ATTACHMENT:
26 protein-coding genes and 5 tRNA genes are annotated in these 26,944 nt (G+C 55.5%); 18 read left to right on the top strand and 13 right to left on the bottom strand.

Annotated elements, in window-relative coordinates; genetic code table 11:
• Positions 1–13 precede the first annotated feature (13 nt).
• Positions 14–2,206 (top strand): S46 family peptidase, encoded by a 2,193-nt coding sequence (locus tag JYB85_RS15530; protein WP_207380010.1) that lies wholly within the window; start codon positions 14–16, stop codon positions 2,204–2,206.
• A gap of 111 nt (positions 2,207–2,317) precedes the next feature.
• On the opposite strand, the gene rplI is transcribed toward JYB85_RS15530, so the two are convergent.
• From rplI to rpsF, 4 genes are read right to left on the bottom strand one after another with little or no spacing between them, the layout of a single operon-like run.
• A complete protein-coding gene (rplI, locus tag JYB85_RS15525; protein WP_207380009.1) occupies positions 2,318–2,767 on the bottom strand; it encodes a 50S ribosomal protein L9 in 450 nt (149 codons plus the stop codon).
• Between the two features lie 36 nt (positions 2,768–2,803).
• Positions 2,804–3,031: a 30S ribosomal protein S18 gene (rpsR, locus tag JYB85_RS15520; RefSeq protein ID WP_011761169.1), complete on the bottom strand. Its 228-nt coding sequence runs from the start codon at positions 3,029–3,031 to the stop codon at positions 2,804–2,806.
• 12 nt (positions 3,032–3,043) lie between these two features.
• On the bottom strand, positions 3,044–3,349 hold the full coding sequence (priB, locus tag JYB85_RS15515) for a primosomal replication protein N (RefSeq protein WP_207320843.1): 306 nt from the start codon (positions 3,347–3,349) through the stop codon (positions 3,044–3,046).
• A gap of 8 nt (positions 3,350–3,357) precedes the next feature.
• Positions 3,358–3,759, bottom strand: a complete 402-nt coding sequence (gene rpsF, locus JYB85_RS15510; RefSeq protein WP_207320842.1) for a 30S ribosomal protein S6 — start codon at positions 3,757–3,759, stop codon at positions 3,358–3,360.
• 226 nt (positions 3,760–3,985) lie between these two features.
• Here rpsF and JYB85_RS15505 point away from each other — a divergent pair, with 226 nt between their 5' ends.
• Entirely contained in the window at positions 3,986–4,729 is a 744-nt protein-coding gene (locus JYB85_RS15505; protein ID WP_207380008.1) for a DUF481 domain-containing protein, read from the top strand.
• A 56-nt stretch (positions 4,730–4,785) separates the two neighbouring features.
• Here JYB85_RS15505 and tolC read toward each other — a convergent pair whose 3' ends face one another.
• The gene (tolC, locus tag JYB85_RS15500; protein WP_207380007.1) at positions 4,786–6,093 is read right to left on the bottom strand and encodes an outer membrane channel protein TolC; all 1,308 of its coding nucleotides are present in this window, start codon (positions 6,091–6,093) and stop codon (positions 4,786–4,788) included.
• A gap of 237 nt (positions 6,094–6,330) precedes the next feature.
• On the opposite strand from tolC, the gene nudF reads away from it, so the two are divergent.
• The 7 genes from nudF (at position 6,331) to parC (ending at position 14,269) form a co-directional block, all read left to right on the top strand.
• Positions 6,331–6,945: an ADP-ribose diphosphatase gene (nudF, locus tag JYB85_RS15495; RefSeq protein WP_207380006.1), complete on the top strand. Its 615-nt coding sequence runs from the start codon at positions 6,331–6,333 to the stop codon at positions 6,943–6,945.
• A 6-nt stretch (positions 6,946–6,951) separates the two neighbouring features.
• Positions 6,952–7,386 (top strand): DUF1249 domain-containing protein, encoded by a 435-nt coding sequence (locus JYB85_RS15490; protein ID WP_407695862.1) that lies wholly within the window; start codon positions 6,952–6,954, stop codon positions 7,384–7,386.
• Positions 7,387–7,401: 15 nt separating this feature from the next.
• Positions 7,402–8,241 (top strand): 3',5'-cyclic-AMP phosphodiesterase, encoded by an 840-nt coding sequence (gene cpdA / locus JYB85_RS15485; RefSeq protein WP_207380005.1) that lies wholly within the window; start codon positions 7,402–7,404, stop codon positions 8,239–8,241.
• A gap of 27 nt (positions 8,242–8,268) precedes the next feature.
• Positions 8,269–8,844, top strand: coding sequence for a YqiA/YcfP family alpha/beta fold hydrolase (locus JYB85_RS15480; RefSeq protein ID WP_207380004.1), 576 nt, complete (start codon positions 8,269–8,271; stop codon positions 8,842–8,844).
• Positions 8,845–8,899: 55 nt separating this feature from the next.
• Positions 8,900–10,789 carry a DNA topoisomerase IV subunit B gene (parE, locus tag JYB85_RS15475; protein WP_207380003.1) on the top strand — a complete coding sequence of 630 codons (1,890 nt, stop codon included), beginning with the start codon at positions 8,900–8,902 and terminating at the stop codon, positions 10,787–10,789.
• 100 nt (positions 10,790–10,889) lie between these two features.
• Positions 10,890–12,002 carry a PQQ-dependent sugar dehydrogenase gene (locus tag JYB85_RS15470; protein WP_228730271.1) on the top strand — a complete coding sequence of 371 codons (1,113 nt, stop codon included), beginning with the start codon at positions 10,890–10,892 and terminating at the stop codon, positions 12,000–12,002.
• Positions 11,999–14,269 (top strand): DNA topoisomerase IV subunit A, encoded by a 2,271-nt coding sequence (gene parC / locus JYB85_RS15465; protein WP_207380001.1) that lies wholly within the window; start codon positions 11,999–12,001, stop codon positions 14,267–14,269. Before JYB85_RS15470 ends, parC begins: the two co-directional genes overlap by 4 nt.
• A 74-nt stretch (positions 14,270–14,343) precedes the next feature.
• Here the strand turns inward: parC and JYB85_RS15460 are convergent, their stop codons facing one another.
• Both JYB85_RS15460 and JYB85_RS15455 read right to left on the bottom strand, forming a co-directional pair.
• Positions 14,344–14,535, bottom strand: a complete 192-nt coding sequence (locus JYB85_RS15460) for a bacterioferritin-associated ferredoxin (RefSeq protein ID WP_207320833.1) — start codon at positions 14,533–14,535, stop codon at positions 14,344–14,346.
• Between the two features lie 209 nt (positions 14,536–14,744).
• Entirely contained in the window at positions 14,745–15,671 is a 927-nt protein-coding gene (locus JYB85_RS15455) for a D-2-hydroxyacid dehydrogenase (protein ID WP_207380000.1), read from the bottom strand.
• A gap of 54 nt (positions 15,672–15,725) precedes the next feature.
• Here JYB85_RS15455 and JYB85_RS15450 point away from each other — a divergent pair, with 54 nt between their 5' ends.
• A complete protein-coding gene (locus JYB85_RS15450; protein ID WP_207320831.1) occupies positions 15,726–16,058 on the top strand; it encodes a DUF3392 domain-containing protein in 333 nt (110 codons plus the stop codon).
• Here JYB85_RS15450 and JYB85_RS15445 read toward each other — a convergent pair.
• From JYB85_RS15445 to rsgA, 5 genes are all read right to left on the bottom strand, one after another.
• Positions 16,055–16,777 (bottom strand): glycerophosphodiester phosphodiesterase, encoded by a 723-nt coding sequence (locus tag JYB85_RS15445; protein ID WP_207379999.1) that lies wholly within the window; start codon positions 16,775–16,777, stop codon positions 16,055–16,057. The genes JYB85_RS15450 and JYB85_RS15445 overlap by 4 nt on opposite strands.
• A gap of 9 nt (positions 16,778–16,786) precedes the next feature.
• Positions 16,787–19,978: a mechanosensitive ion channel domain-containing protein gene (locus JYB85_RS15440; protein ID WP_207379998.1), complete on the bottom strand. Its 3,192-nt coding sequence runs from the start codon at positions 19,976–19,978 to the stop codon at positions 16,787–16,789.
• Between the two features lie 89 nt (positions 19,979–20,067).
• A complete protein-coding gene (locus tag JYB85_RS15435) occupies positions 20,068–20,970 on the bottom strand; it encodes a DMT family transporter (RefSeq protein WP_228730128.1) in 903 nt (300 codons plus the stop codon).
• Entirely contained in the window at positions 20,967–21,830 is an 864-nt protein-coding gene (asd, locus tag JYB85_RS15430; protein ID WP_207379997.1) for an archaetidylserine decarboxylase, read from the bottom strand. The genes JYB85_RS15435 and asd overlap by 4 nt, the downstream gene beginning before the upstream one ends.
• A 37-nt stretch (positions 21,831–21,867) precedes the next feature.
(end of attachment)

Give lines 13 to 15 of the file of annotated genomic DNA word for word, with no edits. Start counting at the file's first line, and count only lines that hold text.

• A gap of 8 nt (positions 3,350–3,357) precedes the next feature.
• Positions 3,358–3,759, bottom strand: a complete 402-nt coding sequence (gene rpsF, locus JYB85_RS15510; RefSeq protein WP_207320842.1) for a 30S ribosomal protein S6 — start codon at positions 3,757–3,759, stop codon at positions 3,358–3,360.
• 226 nt (positions 3,760–3,985) lie between these two features.